© Guardian photo
Opposition tourism critic James Aylward has the public accounts committee to call both the current and former deputy ministers of tourism, David MacKenzie and Melissa MacEachern, to testify on the auditor’s findings.
Canadian results published of Programme for International Student Assessment (PISA)
Prince Edward Island students scored last in the country and the province was repeatedly highlighted in the recent PISA results for coming in below the OECD average in all three areas of testing.
“Prince Edward Island was the only province whose score was below the OECD average,” according to the Canadian results of the Programme for International Student Assessment (PISA) report – an international standardized test of 15-year-olds that takes place every three years.
In all three testing areas of math, reading and science, P.E.I. students came in last in the country and below the average for OECD countries.
Opposition education critic James Aylward said the results are highly concerning and should raise serious alarms with government that more needs to be done for the children of P.E.I.
“We know we have bright kids here on P.E.I., I don’t think they’re being challenged, we don’t have a curriculum that is setting them up to really move forward,” Aylward said.
He pointed to recent cuts to teaching positions and a shortage of school psychologists as additional reasons he believes students are struggling.
Premier Robert Ghiz said he realizes P.E.I.’s results are poor, but listed a number of investments his government has made in early childhood development programs, in bringing kindergarten into the school system and in literacy and numeracy coaches in elementary schools.
He said these investments will help improve future assessment results.
“The investments we’re making I believe will pay benefits in the future,” he said.
“Unfortunately we will not see the fruition for another 10 years most likely."
When asked what would be done in the interim to help the 15-year-olds tested last year for by PISA, Ghiz said he believes targeting the problem areas identified by the PISA results and more professional development (PD) days for teachers is the way to go.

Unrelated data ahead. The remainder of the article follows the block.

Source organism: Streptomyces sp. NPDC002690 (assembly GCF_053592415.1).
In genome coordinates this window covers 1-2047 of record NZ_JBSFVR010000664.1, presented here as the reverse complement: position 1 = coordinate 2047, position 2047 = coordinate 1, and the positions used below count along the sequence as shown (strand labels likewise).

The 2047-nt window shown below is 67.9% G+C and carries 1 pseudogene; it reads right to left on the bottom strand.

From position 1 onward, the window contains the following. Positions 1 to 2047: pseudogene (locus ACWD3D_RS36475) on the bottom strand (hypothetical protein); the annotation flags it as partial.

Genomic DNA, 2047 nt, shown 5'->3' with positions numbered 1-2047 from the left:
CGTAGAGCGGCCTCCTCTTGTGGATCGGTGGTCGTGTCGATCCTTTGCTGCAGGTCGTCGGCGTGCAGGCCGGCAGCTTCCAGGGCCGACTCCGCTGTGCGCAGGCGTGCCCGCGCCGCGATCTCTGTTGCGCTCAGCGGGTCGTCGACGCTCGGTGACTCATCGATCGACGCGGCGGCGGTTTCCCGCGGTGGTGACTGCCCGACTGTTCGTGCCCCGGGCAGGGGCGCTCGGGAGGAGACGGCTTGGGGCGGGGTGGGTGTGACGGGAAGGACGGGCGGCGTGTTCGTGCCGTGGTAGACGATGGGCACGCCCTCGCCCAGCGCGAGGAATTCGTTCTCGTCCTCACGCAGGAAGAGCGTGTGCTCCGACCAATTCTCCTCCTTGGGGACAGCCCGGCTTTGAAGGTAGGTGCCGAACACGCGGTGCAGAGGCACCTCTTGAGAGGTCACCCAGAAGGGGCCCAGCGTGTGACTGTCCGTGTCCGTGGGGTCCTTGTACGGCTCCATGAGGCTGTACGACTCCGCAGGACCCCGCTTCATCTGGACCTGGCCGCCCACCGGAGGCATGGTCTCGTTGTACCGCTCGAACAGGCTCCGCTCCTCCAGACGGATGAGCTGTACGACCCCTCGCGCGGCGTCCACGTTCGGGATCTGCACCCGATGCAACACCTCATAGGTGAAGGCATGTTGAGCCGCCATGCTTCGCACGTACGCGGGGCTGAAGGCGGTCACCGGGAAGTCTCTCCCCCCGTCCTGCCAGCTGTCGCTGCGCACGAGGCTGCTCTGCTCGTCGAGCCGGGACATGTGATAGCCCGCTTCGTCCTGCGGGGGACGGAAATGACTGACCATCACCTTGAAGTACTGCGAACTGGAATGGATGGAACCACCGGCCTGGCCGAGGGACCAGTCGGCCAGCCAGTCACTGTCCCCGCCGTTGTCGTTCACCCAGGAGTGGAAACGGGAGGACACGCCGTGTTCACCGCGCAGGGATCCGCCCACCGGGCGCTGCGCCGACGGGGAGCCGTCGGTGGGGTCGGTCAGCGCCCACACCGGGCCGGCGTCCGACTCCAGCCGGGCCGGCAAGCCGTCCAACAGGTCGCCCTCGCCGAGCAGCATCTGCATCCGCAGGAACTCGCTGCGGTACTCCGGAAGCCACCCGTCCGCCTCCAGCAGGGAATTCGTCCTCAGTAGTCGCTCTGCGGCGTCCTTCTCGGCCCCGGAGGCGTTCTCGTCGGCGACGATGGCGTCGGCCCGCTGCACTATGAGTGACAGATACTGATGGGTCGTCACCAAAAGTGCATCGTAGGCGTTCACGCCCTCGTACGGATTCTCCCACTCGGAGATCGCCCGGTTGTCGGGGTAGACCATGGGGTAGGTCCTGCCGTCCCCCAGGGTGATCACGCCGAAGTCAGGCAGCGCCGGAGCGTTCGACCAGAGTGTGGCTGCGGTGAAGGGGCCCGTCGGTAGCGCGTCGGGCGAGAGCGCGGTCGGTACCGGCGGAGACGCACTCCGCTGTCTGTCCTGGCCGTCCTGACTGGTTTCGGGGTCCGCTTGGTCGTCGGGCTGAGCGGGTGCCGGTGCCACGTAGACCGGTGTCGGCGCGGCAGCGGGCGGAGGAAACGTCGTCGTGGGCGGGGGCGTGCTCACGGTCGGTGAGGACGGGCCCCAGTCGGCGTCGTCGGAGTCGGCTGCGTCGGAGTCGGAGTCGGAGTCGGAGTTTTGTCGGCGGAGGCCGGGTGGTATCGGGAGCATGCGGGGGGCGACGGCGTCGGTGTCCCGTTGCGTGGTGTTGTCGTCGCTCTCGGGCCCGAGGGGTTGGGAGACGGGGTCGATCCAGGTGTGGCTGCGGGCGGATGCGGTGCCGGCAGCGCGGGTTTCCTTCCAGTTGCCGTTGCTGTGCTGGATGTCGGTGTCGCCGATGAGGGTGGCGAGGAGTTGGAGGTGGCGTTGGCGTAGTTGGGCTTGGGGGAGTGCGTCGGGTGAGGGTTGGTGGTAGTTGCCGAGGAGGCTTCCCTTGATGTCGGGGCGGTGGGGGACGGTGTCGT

“In all the research we’ve done, the more opportunity you give to the teachers to train and to learn, the better the results are going to be,” Ghiz said.
“I don’t want to discourage parents or students out there, we’re not that far off. But there are investments we can make to improve things in the future.”
Aylward said he hopes this means Island children will not be left with even less classroom time.
He believes government should look at what the provinces that scored well have done to achieve their results and try to emulate this in P.E.I.’s school system.
NDP PEI Leader Mike said he is alarmed by P.E.I.'s scores.
"These poor results prove we need to increase our investment and focus our resources on the kids in the classrooms", Redmond said in a news release issued Tuesday.
"This bad situation is only going to get worse with the cuts to teacher positions that the government is currently implementing.”
The PISA results show P.E.I. students have been steadily declining in math scores for the last six years.
Fewer than one in 10 P.E.I. students were high performing in math and had the highest proportion of low-achievers in this subject in the country.
For both reading and science, Island students again were the only ones in Canada to score below the OECD average.
The report highlighted that P.E.I.’s reading performance decreased since the year 2000 from a score of 517 in that year to 490 in 2012.
The PISA scores are based on testing of 1,288 15-year-olds in P.E.I. last year.